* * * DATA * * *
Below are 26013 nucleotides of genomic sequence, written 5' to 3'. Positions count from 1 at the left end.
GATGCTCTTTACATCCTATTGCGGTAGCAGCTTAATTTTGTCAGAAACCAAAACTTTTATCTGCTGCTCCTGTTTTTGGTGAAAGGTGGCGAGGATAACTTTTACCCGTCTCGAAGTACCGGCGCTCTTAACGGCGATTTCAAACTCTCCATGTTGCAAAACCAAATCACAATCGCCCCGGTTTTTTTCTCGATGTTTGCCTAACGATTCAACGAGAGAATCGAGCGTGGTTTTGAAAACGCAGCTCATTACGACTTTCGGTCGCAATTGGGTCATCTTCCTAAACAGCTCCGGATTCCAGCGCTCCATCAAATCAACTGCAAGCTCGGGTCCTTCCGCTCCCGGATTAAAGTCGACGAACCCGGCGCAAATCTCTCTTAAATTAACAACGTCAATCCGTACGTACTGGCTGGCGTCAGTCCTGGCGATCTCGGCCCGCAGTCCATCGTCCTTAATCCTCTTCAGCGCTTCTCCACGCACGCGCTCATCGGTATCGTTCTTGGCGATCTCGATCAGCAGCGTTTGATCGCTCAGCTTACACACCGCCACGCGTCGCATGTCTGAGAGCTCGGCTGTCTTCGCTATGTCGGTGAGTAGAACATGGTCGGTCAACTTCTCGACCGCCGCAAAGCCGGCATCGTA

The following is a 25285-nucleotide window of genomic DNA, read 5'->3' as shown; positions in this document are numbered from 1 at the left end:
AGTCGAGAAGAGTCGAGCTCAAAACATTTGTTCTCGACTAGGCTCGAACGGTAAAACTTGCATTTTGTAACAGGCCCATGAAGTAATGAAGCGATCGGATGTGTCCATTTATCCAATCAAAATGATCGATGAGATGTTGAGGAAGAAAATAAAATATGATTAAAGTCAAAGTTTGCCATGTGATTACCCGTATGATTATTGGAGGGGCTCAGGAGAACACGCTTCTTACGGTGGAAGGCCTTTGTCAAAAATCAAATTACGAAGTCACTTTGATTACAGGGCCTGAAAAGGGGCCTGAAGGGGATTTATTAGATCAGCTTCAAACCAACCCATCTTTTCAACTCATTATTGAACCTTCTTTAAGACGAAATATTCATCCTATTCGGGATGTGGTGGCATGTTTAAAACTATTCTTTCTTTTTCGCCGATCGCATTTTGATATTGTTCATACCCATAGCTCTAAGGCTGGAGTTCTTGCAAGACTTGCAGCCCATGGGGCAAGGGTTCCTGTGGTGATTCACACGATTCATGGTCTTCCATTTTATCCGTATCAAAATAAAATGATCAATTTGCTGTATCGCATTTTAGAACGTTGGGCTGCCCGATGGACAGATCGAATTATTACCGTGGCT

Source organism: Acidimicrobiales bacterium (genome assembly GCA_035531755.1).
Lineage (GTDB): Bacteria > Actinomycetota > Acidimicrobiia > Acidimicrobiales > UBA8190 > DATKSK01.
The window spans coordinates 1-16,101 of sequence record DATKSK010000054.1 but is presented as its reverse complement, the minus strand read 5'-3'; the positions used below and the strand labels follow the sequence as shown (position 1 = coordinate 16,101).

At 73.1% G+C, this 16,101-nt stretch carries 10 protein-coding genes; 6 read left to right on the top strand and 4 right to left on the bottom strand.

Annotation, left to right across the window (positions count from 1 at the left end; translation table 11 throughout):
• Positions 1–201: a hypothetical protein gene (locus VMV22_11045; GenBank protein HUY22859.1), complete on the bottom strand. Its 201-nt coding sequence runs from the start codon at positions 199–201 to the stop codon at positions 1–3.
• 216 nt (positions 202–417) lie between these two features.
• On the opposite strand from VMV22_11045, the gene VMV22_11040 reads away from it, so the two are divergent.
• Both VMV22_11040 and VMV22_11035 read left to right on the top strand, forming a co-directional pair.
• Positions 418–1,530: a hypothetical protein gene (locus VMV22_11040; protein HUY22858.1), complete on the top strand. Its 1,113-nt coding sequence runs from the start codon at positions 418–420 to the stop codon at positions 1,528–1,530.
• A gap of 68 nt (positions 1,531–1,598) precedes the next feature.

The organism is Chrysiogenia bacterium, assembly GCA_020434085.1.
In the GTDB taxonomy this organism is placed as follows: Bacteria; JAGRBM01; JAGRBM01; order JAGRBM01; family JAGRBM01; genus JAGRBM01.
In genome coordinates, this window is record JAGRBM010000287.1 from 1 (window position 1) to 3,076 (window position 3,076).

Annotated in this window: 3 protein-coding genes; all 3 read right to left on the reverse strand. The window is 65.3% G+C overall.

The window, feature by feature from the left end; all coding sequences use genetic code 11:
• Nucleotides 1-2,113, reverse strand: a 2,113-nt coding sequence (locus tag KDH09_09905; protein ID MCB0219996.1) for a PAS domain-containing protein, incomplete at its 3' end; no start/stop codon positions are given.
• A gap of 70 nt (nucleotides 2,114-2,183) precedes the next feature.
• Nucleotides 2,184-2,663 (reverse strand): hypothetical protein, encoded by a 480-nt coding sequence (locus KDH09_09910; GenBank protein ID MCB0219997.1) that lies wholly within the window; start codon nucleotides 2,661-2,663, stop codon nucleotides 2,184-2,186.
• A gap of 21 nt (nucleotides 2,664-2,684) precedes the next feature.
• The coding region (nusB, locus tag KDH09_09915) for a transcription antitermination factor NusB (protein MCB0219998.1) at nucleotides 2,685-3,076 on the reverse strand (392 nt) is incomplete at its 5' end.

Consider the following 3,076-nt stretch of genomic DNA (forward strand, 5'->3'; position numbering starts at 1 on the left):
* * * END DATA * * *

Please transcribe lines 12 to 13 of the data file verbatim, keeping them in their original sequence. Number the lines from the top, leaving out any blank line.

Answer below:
• On the opposite strand from VMV22_11045, the gene VMV22_11040 reads away from it, so the two are divergent.
• Both VMV22_11040 and VMV22_11035 read left to right on the top strand, forming a co-directional pair.